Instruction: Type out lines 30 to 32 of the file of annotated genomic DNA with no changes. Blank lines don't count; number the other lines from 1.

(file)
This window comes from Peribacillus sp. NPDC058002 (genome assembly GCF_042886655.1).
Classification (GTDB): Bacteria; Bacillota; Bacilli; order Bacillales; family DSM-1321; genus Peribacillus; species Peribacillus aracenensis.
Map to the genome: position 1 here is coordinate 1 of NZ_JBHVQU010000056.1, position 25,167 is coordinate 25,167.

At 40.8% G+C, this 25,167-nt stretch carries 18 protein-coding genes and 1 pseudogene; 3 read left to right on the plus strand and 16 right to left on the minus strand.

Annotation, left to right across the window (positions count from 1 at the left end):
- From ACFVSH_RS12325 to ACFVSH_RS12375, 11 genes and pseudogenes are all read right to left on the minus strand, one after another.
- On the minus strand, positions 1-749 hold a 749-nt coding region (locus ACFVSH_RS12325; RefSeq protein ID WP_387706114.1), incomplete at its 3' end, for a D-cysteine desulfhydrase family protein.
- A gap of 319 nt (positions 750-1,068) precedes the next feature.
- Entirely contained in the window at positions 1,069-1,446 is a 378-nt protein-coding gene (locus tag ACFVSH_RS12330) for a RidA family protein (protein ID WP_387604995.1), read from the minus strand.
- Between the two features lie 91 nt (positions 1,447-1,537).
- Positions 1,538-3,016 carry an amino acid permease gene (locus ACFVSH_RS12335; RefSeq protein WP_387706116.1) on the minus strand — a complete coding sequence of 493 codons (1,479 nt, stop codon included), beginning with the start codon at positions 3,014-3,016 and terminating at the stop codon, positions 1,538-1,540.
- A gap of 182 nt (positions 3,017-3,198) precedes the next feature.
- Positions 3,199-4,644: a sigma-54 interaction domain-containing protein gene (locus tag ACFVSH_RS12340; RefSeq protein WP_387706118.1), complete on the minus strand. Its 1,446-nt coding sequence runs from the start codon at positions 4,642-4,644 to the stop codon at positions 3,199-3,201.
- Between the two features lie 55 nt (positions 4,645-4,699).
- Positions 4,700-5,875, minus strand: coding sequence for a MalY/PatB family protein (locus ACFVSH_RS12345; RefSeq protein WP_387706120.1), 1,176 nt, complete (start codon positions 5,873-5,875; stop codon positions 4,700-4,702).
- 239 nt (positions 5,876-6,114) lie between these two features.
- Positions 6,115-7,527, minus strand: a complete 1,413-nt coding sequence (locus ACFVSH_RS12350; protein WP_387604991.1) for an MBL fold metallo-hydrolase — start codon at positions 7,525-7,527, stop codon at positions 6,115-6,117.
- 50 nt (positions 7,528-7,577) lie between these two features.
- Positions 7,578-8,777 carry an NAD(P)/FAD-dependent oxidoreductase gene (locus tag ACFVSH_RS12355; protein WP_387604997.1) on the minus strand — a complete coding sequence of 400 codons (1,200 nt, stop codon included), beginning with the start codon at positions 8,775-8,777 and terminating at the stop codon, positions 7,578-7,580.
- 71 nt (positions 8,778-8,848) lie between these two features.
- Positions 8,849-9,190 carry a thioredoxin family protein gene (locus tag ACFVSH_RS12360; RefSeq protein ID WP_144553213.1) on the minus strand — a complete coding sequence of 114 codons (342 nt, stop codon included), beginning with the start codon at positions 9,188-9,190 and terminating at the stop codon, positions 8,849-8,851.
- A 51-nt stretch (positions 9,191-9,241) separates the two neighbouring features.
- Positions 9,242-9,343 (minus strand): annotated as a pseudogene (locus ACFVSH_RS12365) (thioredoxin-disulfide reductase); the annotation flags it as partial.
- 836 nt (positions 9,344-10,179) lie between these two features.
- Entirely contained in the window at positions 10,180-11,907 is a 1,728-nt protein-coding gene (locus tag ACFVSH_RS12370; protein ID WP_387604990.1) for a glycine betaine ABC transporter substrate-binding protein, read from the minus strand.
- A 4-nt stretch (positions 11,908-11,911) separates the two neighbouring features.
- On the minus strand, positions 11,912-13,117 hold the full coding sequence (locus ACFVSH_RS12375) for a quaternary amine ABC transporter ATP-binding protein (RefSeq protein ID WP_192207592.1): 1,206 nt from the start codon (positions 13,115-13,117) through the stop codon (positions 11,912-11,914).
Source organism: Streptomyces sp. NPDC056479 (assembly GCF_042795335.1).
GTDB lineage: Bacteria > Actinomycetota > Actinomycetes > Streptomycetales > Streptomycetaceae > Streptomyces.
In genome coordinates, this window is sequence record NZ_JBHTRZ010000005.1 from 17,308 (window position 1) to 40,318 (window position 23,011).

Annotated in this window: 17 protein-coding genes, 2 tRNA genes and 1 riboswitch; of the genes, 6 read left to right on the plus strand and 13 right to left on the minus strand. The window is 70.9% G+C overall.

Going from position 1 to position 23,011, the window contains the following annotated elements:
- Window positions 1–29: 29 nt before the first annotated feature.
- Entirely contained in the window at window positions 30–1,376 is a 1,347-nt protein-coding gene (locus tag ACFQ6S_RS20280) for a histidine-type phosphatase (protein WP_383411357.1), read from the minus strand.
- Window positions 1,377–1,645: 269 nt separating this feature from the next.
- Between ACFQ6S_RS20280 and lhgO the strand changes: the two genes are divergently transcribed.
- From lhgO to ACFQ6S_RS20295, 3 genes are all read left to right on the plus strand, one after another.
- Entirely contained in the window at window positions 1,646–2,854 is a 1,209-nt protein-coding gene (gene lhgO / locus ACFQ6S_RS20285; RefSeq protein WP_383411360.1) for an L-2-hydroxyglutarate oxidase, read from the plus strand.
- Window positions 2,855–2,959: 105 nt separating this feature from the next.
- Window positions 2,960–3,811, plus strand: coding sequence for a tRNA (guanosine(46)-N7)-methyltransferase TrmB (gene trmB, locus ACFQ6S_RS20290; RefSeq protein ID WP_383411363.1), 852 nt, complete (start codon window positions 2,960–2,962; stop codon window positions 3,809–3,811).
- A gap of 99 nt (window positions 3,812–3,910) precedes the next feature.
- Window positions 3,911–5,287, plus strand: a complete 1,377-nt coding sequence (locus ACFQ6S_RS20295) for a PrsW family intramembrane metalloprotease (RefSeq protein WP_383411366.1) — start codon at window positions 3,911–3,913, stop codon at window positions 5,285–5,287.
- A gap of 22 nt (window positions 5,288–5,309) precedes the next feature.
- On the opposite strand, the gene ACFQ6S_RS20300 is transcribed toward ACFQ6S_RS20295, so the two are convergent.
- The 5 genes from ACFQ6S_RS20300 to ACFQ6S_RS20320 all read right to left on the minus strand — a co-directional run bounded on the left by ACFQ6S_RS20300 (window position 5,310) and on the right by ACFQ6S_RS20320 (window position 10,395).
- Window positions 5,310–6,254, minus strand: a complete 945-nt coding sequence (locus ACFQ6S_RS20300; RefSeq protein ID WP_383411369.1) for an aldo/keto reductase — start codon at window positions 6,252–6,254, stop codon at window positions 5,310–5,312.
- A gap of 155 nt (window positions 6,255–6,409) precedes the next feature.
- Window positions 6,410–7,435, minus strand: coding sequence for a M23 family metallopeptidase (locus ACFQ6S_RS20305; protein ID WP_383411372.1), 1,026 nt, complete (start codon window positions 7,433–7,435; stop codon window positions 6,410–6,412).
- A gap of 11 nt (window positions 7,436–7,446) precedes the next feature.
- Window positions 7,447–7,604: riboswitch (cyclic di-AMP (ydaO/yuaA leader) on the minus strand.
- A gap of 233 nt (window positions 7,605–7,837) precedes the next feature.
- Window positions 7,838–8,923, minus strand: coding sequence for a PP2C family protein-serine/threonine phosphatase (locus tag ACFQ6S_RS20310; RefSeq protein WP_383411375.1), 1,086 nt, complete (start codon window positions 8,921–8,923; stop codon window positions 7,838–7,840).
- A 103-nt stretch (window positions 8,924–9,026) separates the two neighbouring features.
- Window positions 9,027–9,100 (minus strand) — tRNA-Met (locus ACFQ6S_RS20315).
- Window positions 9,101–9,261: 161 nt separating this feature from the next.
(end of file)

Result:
In genome coordinates, this window is sequence record NZ_JBHTRZ010000005.1 from 17,308 (window position 1) to 40,318 (window position 23,011).

Annotated in this window: 17 protein-coding genes, 2 tRNA genes and 1 riboswitch; of the genes, 6 read left to right on the plus strand and 13 right to left on the minus strand. The window is 70.9% G+C overall.

Going from position 1 to position 23,011, the window contains the following annotated elements: